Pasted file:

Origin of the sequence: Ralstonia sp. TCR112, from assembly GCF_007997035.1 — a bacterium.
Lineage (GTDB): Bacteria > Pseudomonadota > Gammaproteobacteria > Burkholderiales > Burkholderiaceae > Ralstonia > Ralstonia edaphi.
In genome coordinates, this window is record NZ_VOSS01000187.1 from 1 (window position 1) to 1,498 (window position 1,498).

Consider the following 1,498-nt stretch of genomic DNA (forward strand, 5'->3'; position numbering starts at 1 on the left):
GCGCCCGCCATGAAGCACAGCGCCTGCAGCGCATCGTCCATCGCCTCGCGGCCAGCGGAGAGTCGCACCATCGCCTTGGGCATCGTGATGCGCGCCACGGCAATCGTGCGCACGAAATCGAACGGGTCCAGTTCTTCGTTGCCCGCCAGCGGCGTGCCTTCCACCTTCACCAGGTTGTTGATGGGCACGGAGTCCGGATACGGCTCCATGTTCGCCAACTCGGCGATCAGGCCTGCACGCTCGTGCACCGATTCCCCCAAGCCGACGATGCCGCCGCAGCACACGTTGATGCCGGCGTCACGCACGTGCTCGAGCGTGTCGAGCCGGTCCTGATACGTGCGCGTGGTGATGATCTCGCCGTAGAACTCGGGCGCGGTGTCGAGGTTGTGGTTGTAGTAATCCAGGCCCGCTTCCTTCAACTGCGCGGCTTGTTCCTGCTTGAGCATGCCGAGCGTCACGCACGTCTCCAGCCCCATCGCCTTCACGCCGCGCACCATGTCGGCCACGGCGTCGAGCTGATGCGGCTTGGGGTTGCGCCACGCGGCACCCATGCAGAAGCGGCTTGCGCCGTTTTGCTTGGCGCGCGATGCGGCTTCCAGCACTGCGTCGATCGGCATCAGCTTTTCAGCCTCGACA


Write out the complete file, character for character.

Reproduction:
Origin of the sequence: Ralstonia sp. TCR112, from assembly GCF_007997035.1 — a bacterium.
Lineage (GTDB): Bacteria > Pseudomonadota > Gammaproteobacteria > Burkholderiales > Burkholderiaceae > Ralstonia > Ralstonia edaphi.
In genome coordinates, this window is record NZ_VOSS01000187.1 from 1 (window position 1) to 1,498 (window position 1,498).

Consider the following 1,498-nt stretch of genomic DNA (forward strand, 5'->3'; position numbering starts at 1 on the left):
GCGCCCGCCATGAAGCACAGCGCCTGCAGCGCATCGTCCATCGCCTCGCGGCCAGCGGAGAGTCGCACCATCGCCTTGGGCATCGTGATGCGCGCCACGGCAATCGTGCGCACGAAATCGAACGGGTCCAGTTCTTCGTTGCCCGCCAGCGGCGTGCCTTCCACCTTCACCAGGTTGTTGATGGGCACGGAGTCCGGATACGGCTCCATGTTCGCCAACTCGGCGATCAGGCCTGCACGCTCGTGCACCGATTCCCCCAAGCCGACGATGCCGCCGCAGCACACGTTGATGCCGGCGTCACGCACGTGCTCGAGCGTGTCGAGCCGGTCCTGATACGTGCGCGTGGTGATGATCTCGCCGTAGAACTCGGGCGCGGTGTCGAGGTTGTGGTTGTAGTAATCCAGGCCCGCTTCCTTCAACTGCGCGGCTTGTTCCTGCTTGAGCATGCCGAGCGTCACGCACGTCTCCAGCCCCATCGCCTTCACGCCGCGCACCATGTCGGCCACGGCGTCGAGCTGATGCGGCTTGGGGTTGCGCCACGCGGCACCCATGCAGAAGCGGCTTGCGCCGTTTTGCTTGGCGCGCGATGCGGCTTCCAGCACTGCGTCGATCGGCATCAGCTTTTCAGCCTCGACA